Deer season diary: Selfie with a squirrel

For the past dozen years or so, I’ve spent plenty of November days in a particular patch of woods in the rural Maine town of Otis.

Time for a selfie ... or a "squirrellie." Red stops by for another visit.

Time for a selfie … or a “squirrellie.” Red stops by for another visit.

Theoretically, I’ve been deer hunting.

Actually (since deer rarely join me on my annual adventures), I’ve been squirrel-watching.

Periodically, I’ve written columns about my interactions with the same squirrel.

At least, that’s my story.

The problem is, every red squirrel I’ve ever seen looks exactly alike.Truth be told, I’m certain that I’ve been visited by a variety of the rodents over the year, even though I’ve spent much of my time sitting in the same tree stand.

When you’re sitting in a tree for hours on end, watching leaves fall of trees and listening to squirrels chatter at you, I figure you can be excused for inventing elaborate tales about squirrels.

George Danby illustrated my annual battle to accompany a story that appeared in the fall issue of the BDN Maine Outdoors magazine.

George Danby illustrated my annual battle to accompany a story that appeared in the fall issue of the BDN Maine Outdoors magazine.

Like this: Why does this one, solitary squirrel have it in for me? Why does he torment me all hunting season? Or, if you please, like this: Why do I insist on sitting in the tree (year after year)  that is clearly home to at least one angry squirrel?

Good questions, all.

As I pointed out in one column, I got rid of my squirrel problem by making my meanest, ugliest anti-squirrel face at the little critter when he climbed down my (his) tree to confront me.

And as I learned after that, many folks simply didn’t believe me.

“The squirrel did what?”

“And you did what?”

“And he simply ran away?”

Yes, yes, and yes.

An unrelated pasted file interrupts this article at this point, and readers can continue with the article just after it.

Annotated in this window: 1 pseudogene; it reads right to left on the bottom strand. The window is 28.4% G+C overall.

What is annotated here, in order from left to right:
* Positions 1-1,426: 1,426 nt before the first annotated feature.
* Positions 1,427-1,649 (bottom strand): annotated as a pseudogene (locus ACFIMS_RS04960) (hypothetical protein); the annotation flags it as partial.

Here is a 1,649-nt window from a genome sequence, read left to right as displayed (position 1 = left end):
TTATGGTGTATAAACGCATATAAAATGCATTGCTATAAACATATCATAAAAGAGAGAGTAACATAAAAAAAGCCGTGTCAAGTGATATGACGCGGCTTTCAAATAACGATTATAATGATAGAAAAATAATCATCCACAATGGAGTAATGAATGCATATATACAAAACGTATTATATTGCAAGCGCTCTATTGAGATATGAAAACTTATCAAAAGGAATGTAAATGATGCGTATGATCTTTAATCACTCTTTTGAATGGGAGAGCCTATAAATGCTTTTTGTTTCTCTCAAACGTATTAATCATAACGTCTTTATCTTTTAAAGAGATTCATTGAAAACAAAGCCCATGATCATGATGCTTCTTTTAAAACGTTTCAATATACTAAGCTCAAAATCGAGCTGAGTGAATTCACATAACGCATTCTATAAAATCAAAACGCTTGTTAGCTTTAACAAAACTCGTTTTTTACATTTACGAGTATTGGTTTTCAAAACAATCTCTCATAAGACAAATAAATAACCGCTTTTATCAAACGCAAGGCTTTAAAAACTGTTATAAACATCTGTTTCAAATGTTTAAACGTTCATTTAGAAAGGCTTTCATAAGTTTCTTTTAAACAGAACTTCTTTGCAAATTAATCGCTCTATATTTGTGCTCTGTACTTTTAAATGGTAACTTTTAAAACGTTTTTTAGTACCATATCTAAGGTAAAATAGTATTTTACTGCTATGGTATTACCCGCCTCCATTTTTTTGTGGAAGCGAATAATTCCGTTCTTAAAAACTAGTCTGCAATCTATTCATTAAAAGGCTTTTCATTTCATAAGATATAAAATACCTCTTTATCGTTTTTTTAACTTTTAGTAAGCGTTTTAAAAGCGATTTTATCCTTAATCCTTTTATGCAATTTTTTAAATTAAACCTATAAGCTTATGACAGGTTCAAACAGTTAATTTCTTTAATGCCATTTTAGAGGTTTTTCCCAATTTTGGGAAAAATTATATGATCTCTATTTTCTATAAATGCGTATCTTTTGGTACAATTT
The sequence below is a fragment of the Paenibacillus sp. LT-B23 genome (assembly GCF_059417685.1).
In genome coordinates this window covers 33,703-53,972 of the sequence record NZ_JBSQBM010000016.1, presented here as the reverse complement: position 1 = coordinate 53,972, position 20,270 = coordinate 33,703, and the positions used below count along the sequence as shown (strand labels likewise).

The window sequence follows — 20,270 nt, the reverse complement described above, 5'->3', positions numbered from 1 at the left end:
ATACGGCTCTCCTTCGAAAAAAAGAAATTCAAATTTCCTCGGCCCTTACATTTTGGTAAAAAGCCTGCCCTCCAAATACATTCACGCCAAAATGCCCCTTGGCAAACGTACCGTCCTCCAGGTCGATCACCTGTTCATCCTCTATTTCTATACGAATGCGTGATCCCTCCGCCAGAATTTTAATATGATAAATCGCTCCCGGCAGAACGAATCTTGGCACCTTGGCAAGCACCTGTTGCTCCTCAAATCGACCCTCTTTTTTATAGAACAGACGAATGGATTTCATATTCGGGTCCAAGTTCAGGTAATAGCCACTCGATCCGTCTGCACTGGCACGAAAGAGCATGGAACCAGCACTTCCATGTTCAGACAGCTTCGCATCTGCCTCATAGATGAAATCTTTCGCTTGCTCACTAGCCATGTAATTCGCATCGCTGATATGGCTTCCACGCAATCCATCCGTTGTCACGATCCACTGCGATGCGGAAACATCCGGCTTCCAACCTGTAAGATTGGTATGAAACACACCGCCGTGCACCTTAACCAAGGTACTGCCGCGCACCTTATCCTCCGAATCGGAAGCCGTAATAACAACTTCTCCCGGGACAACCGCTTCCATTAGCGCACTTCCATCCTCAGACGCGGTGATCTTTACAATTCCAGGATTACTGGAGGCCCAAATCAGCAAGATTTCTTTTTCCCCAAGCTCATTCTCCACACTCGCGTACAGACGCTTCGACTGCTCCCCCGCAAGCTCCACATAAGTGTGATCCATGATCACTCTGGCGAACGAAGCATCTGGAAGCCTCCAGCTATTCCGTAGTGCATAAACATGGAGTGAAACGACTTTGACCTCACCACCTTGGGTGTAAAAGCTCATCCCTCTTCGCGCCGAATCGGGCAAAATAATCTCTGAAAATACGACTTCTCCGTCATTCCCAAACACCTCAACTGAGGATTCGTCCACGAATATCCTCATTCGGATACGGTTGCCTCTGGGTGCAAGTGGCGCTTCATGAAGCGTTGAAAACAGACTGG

And he (or his relatives didn’t come back for years. I reasoned that word was out among the squirrels: “That tree over there is ugly, and it makes faces at you if you stand in the wrong spot.”

Eventually, I became quite bored in the woods, sitting around doing nothing but watching leaves fall off nearby trees. The squirrel (or squirrels), while annoying, had at least provided some entertainment while the deer weren’t stopping by.

And two years ago, I wrote a column of apology to the squirrel I’d scared away. “Come on back,” I said. “I won’t make faces at you,” I promised.

A couple months ago, I retold the story in a BDN Maine Outdoors magazine story, and our editorial cartoonist George Danby provided some art  that we thought summed up the situation pretty well.

On November 1 — residents-only opening day of deer season, I headed back into the woods.

Red (or his body double) finally returned.

To the same piece of Otis woods. To the same old hunter. To the same old tree.

To the same old tricks.

Red tromped around, sounding just like a deer. Then he scurried through the fallen leaves (also sounding like a deer). Then he climbed my (his) tree, and rained scraps of bark upon my head.

And finally (after I realized you’d never believe another red squirrel story unless I got some proof), he posed for a photo.

As promised, I did not make a mean face at him, nor did I scare him away.

By the end of the day, I was not entirely sure that making a peace offering to a squirrel was the best idea I’d ever had.

I will admit, though, that it’s tough to be bored when you spend the day dodging falling bark and hoping a squirrel doesn’t decide to perch on your head.


John Holyoke

About John Holyoke

John Holyoke has been enjoying himself in Maine's great outdoors since he was a kid. Today, he's the Outdoors editor for the BDN, a job that allows him to meet up with Maine outdoors enthusiasts in their natural habitat. The stories he gathers provide fodder for his columns, and this blog.